Between 1944 and 1960, a second wave of expatriate American writers took up residence in Paris, some seeking the exiting ambiance of art and the bohemian life that Paris has offered earlier generations, some escaping from racist and materialistic aspects of the United States. While much has been written about the Lost Generation between the wars, little has been said about their postwar successors. And yet, what dazzling talent was present in Paris during this later period. Richard Wright, James Baldwin, James Jones, William Styron, Chester Himes, George Plimpton, John Ashbery, Harry Matthews, Allen Ginsberg, Lawrence Ferlinghetti, Alexander Trocchi, Gregory Corso, Brion Gysin, and William S. Burroughs are among those who flocked to Paris and produced important and enduring poetry and fiction. Christopher Sawyer Laucanno, sees through the Paris of glamorous legend to the sometimes starker reality of those times in this entertaining, anecdotal account of the friendships and associations the writers formed, the cross-cultural influences they experienced, what they discovered, and what they brought back.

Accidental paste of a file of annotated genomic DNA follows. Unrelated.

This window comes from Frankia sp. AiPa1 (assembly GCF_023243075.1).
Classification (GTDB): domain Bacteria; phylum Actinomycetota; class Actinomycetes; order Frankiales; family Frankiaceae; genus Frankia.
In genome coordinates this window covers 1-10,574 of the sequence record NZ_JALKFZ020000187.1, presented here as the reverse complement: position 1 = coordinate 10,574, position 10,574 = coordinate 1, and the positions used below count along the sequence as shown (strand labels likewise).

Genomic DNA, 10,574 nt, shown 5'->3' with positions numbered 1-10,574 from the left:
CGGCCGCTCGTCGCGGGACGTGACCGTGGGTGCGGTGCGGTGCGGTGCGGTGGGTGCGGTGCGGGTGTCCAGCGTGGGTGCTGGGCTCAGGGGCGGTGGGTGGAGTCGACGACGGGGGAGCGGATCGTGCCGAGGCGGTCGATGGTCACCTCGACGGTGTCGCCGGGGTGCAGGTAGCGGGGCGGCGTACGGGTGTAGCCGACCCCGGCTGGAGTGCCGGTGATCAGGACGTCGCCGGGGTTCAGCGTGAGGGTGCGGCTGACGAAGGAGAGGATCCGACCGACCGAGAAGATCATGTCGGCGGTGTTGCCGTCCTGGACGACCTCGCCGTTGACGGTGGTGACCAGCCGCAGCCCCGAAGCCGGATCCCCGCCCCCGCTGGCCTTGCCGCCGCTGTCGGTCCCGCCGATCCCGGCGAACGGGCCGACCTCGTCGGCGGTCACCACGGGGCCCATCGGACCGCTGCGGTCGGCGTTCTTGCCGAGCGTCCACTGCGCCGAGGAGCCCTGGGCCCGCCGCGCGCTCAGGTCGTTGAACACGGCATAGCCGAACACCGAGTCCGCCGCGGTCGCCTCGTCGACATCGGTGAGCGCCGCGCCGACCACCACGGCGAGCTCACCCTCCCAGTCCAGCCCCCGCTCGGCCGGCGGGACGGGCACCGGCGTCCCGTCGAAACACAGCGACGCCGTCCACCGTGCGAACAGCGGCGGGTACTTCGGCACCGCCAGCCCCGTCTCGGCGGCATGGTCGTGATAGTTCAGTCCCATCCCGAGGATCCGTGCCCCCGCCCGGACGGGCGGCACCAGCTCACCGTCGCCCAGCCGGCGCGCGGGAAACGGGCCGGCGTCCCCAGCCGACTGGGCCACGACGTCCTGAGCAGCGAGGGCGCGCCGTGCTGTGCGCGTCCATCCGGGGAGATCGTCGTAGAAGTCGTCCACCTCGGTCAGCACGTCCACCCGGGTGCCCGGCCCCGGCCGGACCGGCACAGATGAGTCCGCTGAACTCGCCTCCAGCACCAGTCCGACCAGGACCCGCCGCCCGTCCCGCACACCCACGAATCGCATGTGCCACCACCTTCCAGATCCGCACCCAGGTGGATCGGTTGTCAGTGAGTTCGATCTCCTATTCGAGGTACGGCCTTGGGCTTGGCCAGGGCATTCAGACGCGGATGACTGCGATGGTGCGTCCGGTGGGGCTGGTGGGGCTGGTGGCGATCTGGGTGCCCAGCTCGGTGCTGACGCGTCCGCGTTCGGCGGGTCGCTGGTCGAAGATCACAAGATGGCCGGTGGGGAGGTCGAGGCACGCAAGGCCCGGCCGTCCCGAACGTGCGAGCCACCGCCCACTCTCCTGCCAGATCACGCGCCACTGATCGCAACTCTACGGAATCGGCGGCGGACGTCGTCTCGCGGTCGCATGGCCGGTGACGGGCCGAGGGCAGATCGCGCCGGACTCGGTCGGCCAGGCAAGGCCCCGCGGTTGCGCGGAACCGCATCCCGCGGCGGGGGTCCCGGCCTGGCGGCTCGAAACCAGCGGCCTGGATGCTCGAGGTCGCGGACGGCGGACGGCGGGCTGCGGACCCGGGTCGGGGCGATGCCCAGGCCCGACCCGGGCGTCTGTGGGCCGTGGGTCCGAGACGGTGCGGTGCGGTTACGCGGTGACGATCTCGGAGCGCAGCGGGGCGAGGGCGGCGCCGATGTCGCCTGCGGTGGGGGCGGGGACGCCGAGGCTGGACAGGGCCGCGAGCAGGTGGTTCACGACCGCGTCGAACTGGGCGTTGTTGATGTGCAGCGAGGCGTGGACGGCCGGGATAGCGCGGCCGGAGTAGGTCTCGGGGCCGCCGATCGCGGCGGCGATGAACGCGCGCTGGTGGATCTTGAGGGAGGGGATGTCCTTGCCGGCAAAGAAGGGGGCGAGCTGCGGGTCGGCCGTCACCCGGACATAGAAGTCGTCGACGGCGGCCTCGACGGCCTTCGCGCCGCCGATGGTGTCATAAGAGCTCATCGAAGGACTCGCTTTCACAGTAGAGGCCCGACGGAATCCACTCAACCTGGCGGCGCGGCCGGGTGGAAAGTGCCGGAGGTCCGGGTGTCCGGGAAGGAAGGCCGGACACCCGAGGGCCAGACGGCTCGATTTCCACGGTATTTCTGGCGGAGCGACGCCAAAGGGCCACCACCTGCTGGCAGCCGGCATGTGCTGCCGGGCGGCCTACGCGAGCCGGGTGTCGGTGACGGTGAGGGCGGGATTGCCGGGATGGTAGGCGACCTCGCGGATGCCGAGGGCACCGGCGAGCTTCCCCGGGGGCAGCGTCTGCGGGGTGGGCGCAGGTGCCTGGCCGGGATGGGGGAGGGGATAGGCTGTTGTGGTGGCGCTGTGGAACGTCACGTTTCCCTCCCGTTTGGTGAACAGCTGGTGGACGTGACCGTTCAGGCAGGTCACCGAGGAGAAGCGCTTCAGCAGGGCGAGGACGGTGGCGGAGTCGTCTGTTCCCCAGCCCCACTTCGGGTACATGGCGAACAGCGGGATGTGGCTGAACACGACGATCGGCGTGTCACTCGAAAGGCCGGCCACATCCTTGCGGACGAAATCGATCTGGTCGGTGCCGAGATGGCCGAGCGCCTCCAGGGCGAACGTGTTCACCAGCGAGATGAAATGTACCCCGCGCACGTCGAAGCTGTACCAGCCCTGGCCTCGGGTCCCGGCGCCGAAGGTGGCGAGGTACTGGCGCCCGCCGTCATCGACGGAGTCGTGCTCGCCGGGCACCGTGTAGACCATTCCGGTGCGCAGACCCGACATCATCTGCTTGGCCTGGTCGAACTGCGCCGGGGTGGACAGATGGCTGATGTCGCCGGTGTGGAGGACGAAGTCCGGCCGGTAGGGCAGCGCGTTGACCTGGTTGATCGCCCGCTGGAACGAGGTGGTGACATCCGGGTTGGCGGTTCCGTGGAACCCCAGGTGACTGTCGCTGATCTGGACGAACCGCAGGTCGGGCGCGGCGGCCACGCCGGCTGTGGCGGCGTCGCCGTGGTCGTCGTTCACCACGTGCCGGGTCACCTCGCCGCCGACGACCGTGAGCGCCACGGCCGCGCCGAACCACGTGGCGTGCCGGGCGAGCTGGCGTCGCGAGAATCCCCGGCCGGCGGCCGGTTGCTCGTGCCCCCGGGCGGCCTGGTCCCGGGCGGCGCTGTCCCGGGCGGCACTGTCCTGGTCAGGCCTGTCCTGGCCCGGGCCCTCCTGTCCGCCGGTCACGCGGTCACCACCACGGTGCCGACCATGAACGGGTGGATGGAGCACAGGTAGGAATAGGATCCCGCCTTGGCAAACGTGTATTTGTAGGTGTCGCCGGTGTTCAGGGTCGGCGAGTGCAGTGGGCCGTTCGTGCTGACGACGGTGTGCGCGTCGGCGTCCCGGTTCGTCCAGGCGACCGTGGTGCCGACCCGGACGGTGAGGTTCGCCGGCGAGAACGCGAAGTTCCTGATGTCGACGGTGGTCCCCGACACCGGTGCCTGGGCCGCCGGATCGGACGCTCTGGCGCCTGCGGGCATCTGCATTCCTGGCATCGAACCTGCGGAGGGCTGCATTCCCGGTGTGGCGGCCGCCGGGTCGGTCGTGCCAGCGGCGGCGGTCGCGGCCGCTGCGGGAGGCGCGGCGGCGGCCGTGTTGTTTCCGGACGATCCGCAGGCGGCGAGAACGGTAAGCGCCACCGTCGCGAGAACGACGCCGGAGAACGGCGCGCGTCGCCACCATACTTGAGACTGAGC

Christopher Sawyer Luccano is the author of An Invisible Spectator, a biography of Paul Bowles, and the translator of Concerning the Angels, poems by Rafael Alberti. He lives in Massachusetts, where he teaches in the Program of Writing and Humanistic Studies at MIT.